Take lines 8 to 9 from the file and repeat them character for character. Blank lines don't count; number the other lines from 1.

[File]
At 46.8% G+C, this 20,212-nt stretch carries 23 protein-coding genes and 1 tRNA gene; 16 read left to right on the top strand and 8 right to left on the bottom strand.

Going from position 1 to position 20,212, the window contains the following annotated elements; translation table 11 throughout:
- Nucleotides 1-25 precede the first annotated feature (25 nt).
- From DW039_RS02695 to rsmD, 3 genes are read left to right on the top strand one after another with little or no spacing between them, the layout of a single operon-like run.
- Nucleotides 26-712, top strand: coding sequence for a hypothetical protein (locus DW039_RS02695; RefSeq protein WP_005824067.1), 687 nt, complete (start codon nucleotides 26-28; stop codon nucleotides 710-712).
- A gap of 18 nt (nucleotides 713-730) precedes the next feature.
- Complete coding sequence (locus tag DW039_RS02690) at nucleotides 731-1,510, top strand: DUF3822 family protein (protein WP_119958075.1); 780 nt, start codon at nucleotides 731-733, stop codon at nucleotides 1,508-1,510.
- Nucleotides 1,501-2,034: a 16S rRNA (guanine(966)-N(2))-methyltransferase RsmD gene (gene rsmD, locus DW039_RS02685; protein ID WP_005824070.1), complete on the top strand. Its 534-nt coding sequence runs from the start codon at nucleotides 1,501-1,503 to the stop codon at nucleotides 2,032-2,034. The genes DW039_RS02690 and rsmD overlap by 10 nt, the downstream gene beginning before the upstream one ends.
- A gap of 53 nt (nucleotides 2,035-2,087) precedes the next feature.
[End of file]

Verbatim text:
- Nucleotides 1,501-2,034: a 16S rRNA (guanine(966)-N(2))-methyltransferase RsmD gene (gene rsmD, locus DW039_RS02685; protein ID WP_005824070.1), complete on the top strand. Its 534-nt coding sequence runs from the start codon at nucleotides 1,501-1,503 to the stop codon at nucleotides 2,032-2,034. The genes DW039_RS02690 and rsmD overlap by 10 nt, the downstream gene beginning before the upstream one ends.
- A gap of 53 nt (nucleotides 2,035-2,087) precedes the next feature.